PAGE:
Manager O'Dwyer has overseen remarkable turnaround after opening loss
WHEN Cork left Páirc Uí Rinn after a 16-point defeat to Kerry in the Munster MFC on May 7th, few people if any would have entertained hopes of the Rebels progressing too far in the championship.
While the changes to the provincial set-up for this year meant that avoided being dumped out of the championship, the road back to success looked to be a long one. However, manager Bobbie O’Dwyer and his backroom team took things step by step, beginning with the next game against Clare and Cork have improved game by game since then, culminating in Sunday’s All-Ireland final against Galway.
‘What happened the first night against Kerry was an experience for all of us,’ he says.
‘It’s nice to have moved on from that. We’ve been involved with these boys since they were 14 in one form or another so we knew the quality inside in that dressing room.
‘I might sound like a broken record at this stage, but four or five of the team that played the semi-final weren’t available the first day. When you take such numbers out of a team, you are going to be impacted.
‘Having said that, Kerry gave a performance that night and we learned an awful lot from that. Somebody said to me long ago that you learn more from defeat than you do in victory – I don’t want to face that kind of thing again but you do learn an awful lot from it.’
That Clare game was the critical one for Cork, as a win sent them into the Munster final and a rematch with Kerry, with another game guaranteed in the All-Ireland series.
‘When you get a whacking like we did the first night, it really tests the character of everybody,’ O’Dwyer says.
‘That’s players and management, because trying to lift your jaw off the table after a game like that is quite difficult. I think, going into the Clare dressing room after we played them, they were absolutely devastated and I was talking to their manager afterwards – they couldn’t believe that our guys were able to perform after the game we had against Kerry.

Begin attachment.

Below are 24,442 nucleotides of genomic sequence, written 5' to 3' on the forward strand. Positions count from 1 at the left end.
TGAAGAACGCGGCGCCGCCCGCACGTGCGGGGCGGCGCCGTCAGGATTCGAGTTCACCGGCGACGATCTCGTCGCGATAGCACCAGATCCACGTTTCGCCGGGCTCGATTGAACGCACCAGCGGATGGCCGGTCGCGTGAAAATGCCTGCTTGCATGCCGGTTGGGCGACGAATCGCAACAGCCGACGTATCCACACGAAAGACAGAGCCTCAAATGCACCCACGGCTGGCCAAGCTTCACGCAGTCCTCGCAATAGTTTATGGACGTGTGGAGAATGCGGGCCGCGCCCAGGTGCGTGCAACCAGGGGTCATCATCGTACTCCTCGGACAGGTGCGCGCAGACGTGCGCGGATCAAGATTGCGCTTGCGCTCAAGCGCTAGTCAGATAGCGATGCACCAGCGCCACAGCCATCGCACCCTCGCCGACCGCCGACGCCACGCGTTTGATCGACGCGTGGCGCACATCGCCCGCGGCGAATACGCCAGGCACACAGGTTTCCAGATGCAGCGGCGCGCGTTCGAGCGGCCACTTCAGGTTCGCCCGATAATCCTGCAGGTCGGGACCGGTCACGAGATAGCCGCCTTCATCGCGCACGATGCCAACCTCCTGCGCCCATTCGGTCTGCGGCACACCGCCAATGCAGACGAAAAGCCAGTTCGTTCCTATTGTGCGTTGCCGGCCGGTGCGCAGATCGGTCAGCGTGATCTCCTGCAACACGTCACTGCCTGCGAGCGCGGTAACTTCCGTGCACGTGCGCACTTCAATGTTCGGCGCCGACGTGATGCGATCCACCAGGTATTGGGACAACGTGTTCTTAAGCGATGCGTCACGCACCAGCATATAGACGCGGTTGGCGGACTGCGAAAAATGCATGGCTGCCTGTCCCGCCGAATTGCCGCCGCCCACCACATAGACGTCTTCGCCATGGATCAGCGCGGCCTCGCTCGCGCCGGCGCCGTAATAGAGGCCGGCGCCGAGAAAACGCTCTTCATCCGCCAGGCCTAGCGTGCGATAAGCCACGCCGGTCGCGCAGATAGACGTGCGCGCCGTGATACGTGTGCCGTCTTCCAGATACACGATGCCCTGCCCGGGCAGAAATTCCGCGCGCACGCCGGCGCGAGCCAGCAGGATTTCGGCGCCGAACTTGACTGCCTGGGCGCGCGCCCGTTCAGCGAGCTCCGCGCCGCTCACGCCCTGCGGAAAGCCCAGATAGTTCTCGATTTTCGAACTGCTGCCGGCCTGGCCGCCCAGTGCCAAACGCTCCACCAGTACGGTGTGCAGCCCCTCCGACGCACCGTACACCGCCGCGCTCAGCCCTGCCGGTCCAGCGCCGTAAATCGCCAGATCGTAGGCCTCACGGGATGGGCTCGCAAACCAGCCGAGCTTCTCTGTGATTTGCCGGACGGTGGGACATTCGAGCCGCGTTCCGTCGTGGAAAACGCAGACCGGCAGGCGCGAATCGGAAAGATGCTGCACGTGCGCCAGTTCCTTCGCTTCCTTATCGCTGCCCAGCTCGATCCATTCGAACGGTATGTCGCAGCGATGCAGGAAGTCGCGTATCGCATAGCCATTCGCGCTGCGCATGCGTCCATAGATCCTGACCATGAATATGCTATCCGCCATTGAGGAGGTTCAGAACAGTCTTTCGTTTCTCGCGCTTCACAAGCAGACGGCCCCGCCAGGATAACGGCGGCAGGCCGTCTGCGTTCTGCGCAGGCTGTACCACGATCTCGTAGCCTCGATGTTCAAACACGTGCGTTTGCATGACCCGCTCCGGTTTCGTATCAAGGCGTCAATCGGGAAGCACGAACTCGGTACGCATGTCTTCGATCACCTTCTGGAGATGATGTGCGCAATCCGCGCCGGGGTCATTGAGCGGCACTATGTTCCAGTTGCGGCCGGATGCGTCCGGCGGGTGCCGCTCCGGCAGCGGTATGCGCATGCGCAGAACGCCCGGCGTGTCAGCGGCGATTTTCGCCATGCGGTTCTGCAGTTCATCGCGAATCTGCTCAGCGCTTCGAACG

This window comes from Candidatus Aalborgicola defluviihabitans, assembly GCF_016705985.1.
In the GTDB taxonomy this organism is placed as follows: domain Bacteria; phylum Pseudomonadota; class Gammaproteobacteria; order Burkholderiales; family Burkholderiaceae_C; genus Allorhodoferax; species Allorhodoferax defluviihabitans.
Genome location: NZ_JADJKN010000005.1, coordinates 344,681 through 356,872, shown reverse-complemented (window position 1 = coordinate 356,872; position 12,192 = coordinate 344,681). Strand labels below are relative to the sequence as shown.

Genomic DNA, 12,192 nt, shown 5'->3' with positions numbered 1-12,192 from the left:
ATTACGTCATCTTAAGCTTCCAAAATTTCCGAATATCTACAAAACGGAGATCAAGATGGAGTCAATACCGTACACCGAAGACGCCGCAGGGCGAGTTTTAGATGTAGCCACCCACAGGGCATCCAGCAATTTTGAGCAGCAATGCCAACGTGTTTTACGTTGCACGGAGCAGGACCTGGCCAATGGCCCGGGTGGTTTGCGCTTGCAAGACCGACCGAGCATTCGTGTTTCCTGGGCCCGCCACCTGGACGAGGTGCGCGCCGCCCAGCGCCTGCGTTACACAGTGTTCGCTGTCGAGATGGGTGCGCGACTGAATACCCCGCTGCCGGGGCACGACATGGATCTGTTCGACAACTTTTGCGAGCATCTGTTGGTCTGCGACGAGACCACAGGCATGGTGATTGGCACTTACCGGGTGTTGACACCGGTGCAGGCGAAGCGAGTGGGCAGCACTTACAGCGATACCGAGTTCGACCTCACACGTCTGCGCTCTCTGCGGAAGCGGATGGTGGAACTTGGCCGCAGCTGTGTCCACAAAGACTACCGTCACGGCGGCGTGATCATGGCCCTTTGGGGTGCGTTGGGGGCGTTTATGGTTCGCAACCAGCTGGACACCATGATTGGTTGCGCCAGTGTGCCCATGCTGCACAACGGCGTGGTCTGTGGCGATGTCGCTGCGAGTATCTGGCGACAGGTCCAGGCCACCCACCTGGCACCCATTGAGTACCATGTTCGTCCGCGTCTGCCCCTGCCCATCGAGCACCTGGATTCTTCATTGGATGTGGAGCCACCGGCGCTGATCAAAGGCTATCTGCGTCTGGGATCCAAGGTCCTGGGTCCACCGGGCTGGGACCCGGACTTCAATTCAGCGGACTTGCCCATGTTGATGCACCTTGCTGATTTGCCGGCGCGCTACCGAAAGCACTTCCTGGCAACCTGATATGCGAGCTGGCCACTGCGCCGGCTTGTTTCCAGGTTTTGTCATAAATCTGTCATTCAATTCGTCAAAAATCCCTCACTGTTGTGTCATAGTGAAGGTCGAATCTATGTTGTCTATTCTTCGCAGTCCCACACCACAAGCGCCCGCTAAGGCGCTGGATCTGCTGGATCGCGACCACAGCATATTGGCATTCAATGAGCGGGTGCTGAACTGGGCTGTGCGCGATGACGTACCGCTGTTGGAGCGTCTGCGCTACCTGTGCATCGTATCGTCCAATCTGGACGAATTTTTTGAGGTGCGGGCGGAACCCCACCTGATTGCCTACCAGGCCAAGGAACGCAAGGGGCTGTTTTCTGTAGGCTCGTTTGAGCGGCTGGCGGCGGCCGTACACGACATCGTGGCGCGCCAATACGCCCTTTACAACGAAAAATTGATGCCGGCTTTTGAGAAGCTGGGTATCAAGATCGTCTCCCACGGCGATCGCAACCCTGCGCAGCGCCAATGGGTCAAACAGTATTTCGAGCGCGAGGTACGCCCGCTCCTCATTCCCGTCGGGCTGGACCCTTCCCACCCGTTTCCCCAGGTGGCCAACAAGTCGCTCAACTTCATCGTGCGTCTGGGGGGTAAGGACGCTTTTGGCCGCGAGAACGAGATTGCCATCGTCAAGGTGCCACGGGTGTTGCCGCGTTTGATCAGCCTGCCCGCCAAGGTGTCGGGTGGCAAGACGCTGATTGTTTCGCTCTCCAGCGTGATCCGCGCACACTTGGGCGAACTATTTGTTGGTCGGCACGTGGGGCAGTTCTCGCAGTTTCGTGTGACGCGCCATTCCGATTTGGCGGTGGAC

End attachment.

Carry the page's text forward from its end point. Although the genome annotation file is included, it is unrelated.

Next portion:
‘It’s a great testament to the players and to the rest of the management team. The lads really buckled down, we only had a week to recover so that was a good win.
‘One of the pluses from our point of view is, the games we had to win, the lads performed. There’s a big difference to the other games – I wouldn’t say choose when to win or lose, you don’t, but, when you had to win, the boys performed.’
Urhan native O’Dwyer has been involved with this group since their U14 days. As well as managing O’Donovan Rossa and Macroom in recent years, he was also involved with Legion in Killarney, his footballing path following his professional one as a manager with AIB.
Is there a strong level of transferability between professional and recreational management?
‘I use the term ‘manager’ and I use it very broadly, it’s about bringing a team with you together,’ he says.
‘When you’re involved in working with a group of people, they’re trained in whatever, sales or marketing, but very few people are trained to manage people.
‘That’s always the biggest challenge of any group you’re dealing with so it transfers quite comfortably from business to sport.’
The next step is trying to overcome Galway, in the process ending a 19-year for a minor football All-Ireland.‘Galway are a good team,’ O’Dwyer says.
‘Any team that beats the All-Ireland champions would have to rightly viewed as favourites.
‘We’ve played them twice already, they’re a team that we know well and their manager Donall Ó Fatharta is someone I consider to be one of the top minor managers in the country.
‘I’d have great time for them, I like the way they play their football, it will be a big challenge but we’ll have to be up for it.’
Win or lose, the team will have forged the maximum from their summer, something which has eluded quite a few Cork sides in the recent past. To that end, O’Dwyer has no fears regarding the players’ future development.
‘One, we’re going up there to win the match,’ he says, ‘but it’s all about a performance and whether we win or lose the game, that’s not going to define the individuals.
‘We’re looking, and we’ll work with the boys to make sure a performance is given, but I stress, that’s one part of the aspect of their character.
‘We spoke to the lads at the start of the year about how we look at three things when we’re trying to develop a player – their attitude; what’s their commitment like; their humility and ability to link in, the understanding that the team trumps the individual.
‘Once they fit in, and they’re all superb lads, they’re going to develop. Not all of them are going to go on to play senior football for Cork, but the hope is that is that they’ll go on to become top-class young people.’